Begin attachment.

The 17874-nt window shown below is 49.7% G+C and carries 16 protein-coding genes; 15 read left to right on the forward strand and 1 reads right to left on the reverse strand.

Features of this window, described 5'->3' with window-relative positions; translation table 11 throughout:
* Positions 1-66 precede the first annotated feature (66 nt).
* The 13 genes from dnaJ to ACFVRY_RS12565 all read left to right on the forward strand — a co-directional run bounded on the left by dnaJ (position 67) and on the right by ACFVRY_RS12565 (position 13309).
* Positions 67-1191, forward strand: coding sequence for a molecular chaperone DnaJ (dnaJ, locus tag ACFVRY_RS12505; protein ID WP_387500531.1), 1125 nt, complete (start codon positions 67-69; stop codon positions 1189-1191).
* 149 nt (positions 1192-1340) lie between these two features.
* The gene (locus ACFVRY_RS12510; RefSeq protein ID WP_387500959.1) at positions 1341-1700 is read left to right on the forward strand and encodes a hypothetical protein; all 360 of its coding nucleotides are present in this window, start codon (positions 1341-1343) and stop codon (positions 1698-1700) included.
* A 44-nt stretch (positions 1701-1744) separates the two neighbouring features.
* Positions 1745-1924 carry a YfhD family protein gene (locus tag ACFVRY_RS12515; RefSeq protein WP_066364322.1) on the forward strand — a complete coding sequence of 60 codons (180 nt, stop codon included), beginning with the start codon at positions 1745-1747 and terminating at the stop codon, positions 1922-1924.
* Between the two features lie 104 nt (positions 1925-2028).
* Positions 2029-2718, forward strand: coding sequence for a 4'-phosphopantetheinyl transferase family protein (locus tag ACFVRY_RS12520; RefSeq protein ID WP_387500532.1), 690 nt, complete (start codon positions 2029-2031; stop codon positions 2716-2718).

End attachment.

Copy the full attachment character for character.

The 17874-nt window shown below is 49.7% G+C and carries 16 protein-coding genes; 15 read left to right on the forward strand and 1 reads right to left on the reverse strand.

Features of this window, described 5'->3' with window-relative positions; translation table 11 throughout:
* Positions 1-66 precede the first annotated feature (66 nt).
* The 13 genes from dnaJ to ACFVRY_RS12565 all read left to right on the forward strand — a co-directional run bounded on the left by dnaJ (position 67) and on the right by ACFVRY_RS12565 (position 13309).
* Positions 67-1191, forward strand: coding sequence for a molecular chaperone DnaJ (dnaJ, locus tag ACFVRY_RS12505; protein ID WP_387500531.1), 1125 nt, complete (start codon positions 67-69; stop codon positions 1189-1191).
* 149 nt (positions 1192-1340) lie between these two features.
* The gene (locus ACFVRY_RS12510; RefSeq protein ID WP_387500959.1) at positions 1341-1700 is read left to right on the forward strand and encodes a hypothetical protein; all 360 of its coding nucleotides are present in this window, start codon (positions 1341-1343) and stop codon (positions 1698-1700) included.
* A 44-nt stretch (positions 1701-1744) separates the two neighbouring features.
* Positions 1745-1924 carry a YfhD family protein gene (locus tag ACFVRY_RS12515; RefSeq protein WP_066364322.1) on the forward strand — a complete coding sequence of 60 codons (180 nt, stop codon included), beginning with the start codon at positions 1745-1747 and terminating at the stop codon, positions 1922-1924.
* Between the two features lie 104 nt (positions 1925-2028).
* Positions 2029-2718, forward strand: coding sequence for a 4'-phosphopantetheinyl transferase family protein (locus tag ACFVRY_RS12520; RefSeq protein ID WP_387500532.1), 690 nt, complete (start codon positions 2029-2031; stop codon positions 2716-2718).